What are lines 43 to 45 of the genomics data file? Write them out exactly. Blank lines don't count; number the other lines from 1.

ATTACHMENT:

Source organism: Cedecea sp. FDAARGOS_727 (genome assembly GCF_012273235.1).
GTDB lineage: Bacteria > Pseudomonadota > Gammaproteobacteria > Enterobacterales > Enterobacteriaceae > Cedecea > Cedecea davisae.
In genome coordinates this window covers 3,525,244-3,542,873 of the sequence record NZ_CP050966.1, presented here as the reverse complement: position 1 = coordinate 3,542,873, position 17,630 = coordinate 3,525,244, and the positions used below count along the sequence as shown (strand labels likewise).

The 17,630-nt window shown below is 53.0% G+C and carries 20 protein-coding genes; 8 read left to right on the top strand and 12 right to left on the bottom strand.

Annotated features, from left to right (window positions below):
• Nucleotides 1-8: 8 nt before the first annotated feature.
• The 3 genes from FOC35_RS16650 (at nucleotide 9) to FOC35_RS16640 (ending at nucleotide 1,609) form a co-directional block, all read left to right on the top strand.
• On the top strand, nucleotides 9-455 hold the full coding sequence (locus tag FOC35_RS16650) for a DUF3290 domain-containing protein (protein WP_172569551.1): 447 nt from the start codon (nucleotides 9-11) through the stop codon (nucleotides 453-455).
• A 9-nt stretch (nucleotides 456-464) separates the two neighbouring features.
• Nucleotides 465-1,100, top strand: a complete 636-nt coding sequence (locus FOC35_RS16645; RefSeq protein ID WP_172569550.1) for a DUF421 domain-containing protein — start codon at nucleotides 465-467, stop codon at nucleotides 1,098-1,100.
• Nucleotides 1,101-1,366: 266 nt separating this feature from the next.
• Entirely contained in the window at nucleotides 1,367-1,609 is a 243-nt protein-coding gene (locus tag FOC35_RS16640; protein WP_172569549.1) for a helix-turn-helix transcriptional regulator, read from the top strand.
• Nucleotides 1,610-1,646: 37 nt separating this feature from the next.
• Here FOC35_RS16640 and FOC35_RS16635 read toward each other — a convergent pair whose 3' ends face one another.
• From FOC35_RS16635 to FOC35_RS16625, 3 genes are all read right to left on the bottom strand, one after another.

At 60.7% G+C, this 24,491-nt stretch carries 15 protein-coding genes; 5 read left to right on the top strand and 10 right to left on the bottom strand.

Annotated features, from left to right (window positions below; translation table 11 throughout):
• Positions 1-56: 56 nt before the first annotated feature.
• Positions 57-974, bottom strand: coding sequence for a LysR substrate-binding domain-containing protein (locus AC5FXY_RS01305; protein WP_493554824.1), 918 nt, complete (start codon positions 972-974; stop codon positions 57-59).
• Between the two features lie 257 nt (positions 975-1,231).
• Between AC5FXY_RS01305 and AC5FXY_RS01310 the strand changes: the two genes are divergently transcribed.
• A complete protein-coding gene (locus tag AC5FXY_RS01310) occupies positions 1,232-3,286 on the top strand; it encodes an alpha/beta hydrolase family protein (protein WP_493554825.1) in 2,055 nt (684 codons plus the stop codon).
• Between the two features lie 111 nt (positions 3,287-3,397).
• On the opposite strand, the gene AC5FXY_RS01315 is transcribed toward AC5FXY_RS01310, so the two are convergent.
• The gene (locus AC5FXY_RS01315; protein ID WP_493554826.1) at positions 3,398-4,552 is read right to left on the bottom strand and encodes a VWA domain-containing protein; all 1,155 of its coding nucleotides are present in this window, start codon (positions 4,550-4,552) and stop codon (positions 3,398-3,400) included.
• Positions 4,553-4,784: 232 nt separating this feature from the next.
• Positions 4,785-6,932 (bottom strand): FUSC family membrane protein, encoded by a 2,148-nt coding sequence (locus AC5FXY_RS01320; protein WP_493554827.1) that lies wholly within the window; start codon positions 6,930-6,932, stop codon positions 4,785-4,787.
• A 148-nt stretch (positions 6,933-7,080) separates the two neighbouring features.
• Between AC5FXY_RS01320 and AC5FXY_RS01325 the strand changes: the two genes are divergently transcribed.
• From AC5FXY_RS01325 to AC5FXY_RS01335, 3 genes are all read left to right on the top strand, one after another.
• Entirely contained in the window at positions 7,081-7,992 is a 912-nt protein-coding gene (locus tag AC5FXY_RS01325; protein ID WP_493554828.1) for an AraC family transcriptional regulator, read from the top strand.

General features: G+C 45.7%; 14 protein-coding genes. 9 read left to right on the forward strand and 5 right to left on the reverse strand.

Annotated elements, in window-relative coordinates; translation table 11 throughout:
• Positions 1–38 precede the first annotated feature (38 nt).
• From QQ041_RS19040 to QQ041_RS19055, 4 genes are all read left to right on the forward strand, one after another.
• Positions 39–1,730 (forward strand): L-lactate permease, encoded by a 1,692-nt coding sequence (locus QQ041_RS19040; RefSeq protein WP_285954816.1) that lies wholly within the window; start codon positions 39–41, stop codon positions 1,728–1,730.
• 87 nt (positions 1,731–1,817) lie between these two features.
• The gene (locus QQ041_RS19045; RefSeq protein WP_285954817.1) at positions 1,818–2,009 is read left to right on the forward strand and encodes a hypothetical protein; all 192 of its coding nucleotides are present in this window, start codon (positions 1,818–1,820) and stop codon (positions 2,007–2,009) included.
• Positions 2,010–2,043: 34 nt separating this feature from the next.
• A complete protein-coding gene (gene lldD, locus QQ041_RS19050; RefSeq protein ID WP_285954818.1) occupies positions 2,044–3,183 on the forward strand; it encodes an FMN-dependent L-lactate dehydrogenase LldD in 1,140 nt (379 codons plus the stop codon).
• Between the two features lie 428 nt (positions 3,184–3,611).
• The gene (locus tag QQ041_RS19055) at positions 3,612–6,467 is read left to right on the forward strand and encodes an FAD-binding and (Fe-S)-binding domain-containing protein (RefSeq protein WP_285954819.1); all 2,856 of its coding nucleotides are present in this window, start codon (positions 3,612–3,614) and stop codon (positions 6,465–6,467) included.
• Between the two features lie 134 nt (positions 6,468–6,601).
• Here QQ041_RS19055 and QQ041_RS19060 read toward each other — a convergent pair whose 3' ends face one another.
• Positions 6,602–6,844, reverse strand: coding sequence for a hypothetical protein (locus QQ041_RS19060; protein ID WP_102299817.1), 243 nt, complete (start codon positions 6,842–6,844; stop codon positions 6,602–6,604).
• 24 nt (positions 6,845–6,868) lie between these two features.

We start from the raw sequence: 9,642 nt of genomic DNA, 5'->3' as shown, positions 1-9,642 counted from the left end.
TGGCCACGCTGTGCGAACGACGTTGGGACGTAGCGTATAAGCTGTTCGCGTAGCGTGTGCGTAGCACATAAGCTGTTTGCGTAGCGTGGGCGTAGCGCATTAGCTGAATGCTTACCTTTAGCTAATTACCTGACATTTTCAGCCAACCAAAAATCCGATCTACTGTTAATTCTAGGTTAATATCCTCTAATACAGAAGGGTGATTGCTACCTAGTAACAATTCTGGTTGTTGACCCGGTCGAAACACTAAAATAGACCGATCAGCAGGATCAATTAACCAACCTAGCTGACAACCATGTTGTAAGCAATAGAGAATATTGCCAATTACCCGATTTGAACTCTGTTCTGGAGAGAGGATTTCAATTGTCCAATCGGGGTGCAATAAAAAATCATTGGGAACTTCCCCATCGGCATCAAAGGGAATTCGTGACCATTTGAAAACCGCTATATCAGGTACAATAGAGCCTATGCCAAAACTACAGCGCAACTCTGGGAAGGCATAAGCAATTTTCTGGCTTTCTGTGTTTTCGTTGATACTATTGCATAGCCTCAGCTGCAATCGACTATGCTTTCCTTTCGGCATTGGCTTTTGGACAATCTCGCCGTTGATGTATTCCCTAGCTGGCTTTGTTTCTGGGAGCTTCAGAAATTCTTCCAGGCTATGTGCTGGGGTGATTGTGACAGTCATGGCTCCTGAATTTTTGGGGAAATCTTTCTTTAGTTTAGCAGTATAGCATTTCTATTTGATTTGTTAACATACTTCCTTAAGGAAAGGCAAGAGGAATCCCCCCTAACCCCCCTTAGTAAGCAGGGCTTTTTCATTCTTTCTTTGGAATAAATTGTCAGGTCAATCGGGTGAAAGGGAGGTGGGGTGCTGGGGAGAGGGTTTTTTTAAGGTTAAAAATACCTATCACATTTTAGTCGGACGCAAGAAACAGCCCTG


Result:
• Between the two features lie 134 nt (positions 6,468–6,601).
• Here QQ041_RS19055 and QQ041_RS19060 read toward each other — a convergent pair whose 3' ends face one another.
• Positions 6,602–6,844, reverse strand: coding sequence for a hypothetical protein (locus QQ041_RS19060; protein ID WP_102299817.1), 243 nt, complete (start codon positions 6,842–6,844; stop codon positions 6,602–6,604).